condemns the pope’s recent comments about Islam and pay a US$350,000 ransom.
Over 500 people reportedly attended a memorial service Thursday, October 12, for father Paulos Iskander, or Paul Alexander in English, in the northern city of Mosul after his decapitated body was found Wednesday evening, October 11, in an industrial area of the city, 390 km (240 miles) north of Baghdad.
Iskander, 59, was a priest at the St. Ephrem Orthodox church in Mosul. "He was a good man and we all shed tears for him," said Eman Saaur, a 45-year-old schoolteacher who added she attended Iskander’s church regularly. "He was a man of peace."
Relatives, speaking on condition of anonymity for fear of reprisal, told reporters that the unidentified group that seized Iskander on Sunday, October 10, had demanded a ransom and that his church condemn a statement made by Pope Benedict XVI last month that ignited anger throughout the Muslim world.
"EVIL AND INHUMAN"
In a speech at a German university the pope quoted a medieval text that characterized some of the Prophet Muhammad’s teachings as "evil and inhuman," declaring Islam was a religion spread by the sword.
The murder of father Paulos was described by at least one priest as "the final blow for Christians" in Iraq amid growing Islamic violence against them. "Now only hell is expected for the Christians of Iraq," said priest Adris Hanna from Sweden, who has
been working in the region.
"Christians are living a terrified life in [the cities of] Mosul and Baghdad. Several priests have been kidnapped, girls are being raped and murdered and a couple of days ago a fourteen year old boy was crucified in the Christian neighborhood Albasra," he said in comments released by the Assyrian International News Agency (AINA).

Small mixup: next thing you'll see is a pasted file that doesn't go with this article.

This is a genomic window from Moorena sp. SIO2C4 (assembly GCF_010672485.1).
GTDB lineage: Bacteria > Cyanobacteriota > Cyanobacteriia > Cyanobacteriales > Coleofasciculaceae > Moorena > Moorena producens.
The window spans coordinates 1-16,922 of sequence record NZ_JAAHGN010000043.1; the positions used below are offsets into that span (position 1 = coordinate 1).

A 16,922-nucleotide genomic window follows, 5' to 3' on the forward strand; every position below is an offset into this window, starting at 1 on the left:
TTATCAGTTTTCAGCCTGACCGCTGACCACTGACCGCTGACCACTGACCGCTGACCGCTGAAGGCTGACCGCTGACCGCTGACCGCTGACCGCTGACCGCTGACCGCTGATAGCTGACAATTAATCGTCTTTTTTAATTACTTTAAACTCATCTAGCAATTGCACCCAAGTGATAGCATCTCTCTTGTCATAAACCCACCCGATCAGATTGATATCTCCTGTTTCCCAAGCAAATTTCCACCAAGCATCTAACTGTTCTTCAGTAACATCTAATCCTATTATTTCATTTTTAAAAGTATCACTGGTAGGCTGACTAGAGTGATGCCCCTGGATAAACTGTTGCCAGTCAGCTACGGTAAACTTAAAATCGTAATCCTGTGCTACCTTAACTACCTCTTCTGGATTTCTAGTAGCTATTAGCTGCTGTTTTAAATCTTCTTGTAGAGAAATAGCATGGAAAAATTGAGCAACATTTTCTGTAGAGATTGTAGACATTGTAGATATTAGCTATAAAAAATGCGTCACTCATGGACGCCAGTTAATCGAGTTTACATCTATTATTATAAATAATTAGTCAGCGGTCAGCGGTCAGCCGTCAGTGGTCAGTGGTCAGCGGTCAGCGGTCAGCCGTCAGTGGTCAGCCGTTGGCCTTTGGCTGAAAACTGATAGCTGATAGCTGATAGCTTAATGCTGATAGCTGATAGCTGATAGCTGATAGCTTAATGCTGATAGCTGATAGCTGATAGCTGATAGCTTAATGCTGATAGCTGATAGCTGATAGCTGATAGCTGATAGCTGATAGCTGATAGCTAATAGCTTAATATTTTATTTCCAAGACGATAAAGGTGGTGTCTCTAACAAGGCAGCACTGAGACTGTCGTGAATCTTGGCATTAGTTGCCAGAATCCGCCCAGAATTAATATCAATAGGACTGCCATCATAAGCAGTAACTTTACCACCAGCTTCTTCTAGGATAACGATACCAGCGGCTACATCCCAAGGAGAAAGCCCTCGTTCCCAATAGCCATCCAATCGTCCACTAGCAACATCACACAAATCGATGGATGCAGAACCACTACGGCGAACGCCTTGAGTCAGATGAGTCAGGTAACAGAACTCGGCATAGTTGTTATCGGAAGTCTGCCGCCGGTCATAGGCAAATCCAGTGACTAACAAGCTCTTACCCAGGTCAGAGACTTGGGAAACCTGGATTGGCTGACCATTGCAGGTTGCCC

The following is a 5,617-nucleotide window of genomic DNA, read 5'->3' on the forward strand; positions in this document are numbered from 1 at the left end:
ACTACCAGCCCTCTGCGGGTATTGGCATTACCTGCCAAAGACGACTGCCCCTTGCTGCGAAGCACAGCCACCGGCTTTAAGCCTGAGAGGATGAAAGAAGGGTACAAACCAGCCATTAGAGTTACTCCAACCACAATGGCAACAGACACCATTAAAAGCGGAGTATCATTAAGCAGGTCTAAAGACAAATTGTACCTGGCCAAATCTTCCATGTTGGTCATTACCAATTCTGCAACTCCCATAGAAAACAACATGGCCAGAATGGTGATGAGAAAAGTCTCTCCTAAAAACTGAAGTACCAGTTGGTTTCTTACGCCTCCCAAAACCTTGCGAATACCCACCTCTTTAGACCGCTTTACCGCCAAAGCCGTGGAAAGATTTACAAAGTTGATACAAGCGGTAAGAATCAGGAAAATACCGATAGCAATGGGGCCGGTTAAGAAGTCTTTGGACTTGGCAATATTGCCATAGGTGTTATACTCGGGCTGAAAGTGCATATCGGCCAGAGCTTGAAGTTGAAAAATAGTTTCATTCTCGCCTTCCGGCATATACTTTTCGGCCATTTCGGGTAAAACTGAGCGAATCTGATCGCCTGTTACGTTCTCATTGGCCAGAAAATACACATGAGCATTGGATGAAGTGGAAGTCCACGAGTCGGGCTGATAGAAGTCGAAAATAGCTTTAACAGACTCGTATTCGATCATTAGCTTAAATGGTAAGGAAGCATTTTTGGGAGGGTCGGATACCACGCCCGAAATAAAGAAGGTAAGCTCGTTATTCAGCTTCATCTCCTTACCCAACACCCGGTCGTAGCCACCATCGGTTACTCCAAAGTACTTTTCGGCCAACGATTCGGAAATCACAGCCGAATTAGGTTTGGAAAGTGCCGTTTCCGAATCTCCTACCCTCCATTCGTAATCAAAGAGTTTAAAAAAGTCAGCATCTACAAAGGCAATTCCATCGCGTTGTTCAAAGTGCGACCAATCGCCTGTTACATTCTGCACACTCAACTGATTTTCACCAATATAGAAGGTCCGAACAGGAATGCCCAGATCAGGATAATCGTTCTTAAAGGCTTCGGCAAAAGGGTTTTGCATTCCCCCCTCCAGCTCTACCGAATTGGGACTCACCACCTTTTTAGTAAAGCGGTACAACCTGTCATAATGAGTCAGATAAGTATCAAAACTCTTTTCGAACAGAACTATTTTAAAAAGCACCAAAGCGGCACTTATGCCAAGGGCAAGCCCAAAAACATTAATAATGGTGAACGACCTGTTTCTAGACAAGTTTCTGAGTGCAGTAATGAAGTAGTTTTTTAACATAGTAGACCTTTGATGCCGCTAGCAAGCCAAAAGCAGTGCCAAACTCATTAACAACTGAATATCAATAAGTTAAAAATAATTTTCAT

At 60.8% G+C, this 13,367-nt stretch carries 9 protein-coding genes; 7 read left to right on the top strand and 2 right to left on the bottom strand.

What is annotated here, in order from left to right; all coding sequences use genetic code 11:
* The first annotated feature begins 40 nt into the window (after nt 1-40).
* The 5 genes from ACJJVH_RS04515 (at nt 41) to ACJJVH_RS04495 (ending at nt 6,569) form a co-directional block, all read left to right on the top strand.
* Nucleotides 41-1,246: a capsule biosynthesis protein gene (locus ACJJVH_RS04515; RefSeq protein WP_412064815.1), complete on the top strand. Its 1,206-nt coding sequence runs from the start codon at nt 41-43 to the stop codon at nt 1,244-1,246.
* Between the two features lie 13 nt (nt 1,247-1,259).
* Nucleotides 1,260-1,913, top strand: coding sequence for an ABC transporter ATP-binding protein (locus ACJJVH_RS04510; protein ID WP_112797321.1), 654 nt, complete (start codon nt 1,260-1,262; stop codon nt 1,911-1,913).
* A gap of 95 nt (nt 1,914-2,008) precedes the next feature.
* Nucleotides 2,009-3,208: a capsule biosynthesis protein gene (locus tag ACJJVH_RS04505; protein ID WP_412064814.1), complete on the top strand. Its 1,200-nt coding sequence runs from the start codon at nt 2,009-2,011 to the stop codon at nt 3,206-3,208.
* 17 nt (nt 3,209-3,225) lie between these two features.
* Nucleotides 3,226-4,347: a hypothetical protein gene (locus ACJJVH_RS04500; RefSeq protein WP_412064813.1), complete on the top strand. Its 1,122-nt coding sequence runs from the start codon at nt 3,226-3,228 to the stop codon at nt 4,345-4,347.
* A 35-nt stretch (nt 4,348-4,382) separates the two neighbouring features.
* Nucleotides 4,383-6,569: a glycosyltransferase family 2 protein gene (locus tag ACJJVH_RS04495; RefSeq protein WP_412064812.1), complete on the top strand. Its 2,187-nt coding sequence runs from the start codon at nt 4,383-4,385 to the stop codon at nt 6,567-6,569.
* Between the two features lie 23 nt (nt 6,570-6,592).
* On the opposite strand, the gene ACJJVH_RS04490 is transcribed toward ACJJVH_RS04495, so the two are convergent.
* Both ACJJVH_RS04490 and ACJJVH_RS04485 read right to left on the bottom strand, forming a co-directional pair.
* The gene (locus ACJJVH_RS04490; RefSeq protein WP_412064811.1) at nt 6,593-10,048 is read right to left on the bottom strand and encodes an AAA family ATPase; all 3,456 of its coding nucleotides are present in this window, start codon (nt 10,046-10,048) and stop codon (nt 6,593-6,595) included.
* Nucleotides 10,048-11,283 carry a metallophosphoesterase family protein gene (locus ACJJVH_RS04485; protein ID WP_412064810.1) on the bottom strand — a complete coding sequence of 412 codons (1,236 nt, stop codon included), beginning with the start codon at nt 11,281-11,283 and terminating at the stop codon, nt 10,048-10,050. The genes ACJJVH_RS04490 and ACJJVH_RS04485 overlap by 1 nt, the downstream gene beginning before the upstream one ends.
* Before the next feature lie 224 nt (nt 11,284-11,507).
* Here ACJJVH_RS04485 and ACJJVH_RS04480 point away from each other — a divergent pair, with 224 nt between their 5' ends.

NUNS WERE ROBBED
"I have also spoken to a group of nuns that were robbed and treated brutally on their way between Baghdad to Amman in Jordan," he added. The bloodshed came shortly after last week, October 4, a bomb ripped through a Christian neighborhood in Baghdad, killing 9 Assyrian Christians, AINA said. It was also one of the deadliest single attacks since the start of the war directed at Assyrian Christians.
Among the victims was Georges Zara was an active member of the Assyrian Chaldean Syriac National Council in Baghdad, AINA said. There have been more deadly attacks carried out by Islamic groups against churches and Christian areas in recent weeks, including several car bomb attacks, several sources said.
The violence has added to anxiety among Iraqi Christians. An estimated 190,000 Iraqi Christians have already moved to Syria since 2003, settling mostly in Aleppo and Damascus, while another 195,000 have moved to Jordan, including 45,000 just this year, according to estimates.
The number of Iraqi Christians still in their homeland now total little more than 200,000, the conservative WorldNetDaily website quoted officials as saying, although other observers say that figure may be higher. There were roughly 1.5 million Christians before 1990, and around 750,000 Christians when the war began. Hundreds of thousands of Iraqi Christians are believed to be displaced within Iraq. (With BosNewsLife Monitoring, BosNewsLife Research and reports from Iraq).